If you are sending transactions, then you have an online component.  That inline component might be a watch-only wallet, or it might capture block information to be manually transferred to the offline component.

Regardless, the online component (which will not have any access to the private keys if you have configured it properly) is what you would use to collect the information necessary for seeing balances.

What software do you recommend as a watch-only wallet? Can I set up the node itself (Bitcoin Core's wallet) to be watch-only with the public addresses of my offline wallet?
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November 17, 2017, 04:07:05 PM
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But the raw transaction should be made on the offline PC, otherwise this raw transaction data could be compromised if it's made on an online PC...

The transaction is built on the online wallet (or at least on a wallet that has access to enough of the blockchain).  Then it is brought to the offline wallet for signing.  Before signing, the offline wallet can display the transaction to the user.  It will be able to see all the outputs in the transaction, and so will be able to tell the user exactly how much BTC is being sent to each address.  The one thing the offline wallet might not reliably have access to is the value of the inputs (the online wallet that built the transaction theoretically could lie about the value of those inputs).  In that case, you could theoretically pay a larger (or smaller) transaction fee than intended.  This isn't likely to happen, and with coin control you could manually verify the values of the inputs if you wanted to.

Anyone knows how to properly set up a watch-only wallet to keep track of your offline wallet's balance?

That depends on which software you want to do it with.  If you are using Armory, or Electrum, then the online portion of the wallet should handle that for you.

What software do you recommend as a watch-only wallet?

That depends on your use case.  If you want a lightweight wallet and don't mind giving up a small amount of privacy, then Electrum is a good choice.  If you prefer a full node, then I believe it is possible to import addresses for watch-only into Bitcoin Core.  If you prefer something more mobile and don't mind the occasional issue with reliability then blockchain.info is a good choice.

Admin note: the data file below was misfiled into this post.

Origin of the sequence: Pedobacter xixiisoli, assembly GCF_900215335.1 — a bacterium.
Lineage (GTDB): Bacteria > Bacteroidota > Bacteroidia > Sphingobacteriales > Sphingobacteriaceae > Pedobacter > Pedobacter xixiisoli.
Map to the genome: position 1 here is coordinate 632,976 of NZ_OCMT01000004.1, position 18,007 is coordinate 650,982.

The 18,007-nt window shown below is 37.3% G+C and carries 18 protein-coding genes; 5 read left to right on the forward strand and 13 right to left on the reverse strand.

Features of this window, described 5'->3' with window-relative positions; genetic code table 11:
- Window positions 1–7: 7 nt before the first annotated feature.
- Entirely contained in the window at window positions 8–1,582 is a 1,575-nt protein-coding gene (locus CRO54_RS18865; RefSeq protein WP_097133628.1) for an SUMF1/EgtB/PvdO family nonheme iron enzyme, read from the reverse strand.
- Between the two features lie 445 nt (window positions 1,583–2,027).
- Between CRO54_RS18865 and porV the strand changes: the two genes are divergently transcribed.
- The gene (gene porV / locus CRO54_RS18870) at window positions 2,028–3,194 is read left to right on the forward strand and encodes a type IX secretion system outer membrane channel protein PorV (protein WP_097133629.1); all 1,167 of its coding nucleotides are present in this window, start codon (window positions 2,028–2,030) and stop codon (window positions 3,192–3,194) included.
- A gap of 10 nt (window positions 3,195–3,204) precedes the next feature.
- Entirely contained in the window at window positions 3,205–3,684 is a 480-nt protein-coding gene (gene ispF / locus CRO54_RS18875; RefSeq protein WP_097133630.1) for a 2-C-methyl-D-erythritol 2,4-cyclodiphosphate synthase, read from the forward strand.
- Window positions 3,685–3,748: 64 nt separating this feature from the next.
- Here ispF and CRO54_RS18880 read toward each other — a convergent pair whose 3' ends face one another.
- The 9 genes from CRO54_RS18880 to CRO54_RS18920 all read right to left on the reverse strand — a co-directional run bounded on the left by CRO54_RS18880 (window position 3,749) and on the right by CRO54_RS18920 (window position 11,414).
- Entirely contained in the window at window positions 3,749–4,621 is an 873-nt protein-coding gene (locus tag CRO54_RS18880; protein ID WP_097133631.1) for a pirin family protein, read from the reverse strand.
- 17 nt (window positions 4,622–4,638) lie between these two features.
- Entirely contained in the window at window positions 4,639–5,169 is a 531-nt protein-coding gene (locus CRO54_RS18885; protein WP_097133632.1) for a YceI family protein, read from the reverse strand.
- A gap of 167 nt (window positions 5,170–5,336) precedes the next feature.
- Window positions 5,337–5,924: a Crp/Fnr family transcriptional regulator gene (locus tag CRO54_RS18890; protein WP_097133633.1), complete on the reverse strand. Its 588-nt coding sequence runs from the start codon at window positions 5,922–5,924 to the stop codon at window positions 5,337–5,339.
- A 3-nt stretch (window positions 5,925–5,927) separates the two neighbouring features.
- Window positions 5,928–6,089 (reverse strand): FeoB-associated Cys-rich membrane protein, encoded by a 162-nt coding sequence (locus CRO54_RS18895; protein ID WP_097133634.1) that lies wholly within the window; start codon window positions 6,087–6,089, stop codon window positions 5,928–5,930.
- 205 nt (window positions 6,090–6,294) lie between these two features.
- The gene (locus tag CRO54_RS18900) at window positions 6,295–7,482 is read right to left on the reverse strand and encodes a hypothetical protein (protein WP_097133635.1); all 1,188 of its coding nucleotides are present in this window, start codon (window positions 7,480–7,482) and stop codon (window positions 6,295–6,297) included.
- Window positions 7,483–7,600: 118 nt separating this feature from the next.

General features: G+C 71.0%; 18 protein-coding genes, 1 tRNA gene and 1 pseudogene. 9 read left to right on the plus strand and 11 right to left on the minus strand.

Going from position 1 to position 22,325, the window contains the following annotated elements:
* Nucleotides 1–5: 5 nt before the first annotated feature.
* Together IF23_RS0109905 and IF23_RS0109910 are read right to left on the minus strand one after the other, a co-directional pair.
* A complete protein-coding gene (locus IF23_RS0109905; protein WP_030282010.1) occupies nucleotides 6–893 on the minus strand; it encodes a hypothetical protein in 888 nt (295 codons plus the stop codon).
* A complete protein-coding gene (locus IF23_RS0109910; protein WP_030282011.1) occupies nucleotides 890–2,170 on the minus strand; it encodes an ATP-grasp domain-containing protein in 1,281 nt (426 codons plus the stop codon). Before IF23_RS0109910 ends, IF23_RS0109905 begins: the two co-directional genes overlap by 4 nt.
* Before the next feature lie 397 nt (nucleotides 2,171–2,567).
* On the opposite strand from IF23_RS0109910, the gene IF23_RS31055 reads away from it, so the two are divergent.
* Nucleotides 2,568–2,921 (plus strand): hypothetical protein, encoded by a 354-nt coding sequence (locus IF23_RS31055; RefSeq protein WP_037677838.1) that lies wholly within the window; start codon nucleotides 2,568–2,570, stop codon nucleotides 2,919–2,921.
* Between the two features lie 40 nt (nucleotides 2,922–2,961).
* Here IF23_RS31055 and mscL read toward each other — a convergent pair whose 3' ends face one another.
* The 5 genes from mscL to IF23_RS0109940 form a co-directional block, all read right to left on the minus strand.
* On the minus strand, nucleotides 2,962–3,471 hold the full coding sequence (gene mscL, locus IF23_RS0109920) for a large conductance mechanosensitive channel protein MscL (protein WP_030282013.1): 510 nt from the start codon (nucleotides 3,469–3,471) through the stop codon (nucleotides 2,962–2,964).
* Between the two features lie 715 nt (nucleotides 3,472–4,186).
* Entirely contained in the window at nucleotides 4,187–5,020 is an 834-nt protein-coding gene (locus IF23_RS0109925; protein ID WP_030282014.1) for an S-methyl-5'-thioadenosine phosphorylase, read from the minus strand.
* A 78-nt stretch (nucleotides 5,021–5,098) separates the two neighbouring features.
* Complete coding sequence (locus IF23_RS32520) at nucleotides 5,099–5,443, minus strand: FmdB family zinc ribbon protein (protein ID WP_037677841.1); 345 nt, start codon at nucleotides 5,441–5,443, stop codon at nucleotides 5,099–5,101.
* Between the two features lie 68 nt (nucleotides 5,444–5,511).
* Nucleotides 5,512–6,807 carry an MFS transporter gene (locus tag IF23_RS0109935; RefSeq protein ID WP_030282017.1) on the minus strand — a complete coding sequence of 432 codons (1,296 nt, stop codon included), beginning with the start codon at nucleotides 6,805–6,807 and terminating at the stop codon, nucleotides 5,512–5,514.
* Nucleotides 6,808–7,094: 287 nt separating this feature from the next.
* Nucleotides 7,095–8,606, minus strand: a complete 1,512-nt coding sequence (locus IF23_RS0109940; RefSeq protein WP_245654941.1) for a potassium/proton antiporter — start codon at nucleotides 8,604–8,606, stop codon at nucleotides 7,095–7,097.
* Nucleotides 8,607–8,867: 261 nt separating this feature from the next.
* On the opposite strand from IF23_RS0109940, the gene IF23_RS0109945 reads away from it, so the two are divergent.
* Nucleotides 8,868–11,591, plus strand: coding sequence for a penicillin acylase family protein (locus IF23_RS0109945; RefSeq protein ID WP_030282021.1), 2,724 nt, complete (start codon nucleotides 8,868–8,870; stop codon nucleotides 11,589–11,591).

Can I set up the node itself (Bitcoin Core's wallet) to be watch-only with the public addresses of my offline wallet?

I haven't done it myself, but I believe it is possible.

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November 17, 2017, 04:14:14 PM
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The thing is, I don't understand how are you supposed to get track of how many bitcoins you have, if your computer never touches the internet.
It's simple: if your're import private key then it's "balance" are in blockchain already. If you're create a new one and sending bitcoins to this address - in  cold storage you will never see it. But bitcoins will be on it.
Paper wallet it's good example.

When I receive transactions on Armory's addresses (or make transactions) how does Armory know what my current balance is if it never reads the blockchain? How can it know how much to add or subtract to show up an updated correct balance?

As i said above it will not "know" about "balance". If it's really offline wallet.

What software do you recommend as a watch-only wallet? Can I set up the node itself (Bitcoin Core's wallet) to be watch-only with the public addresses of my offline wallet?

Yes, you need xpub (public master key) from your offline wallet and you can import it to some services and core wallet.

You need software with HD wallets supporting. Only in HD wallets you can create xpub or xpriv

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neurotypical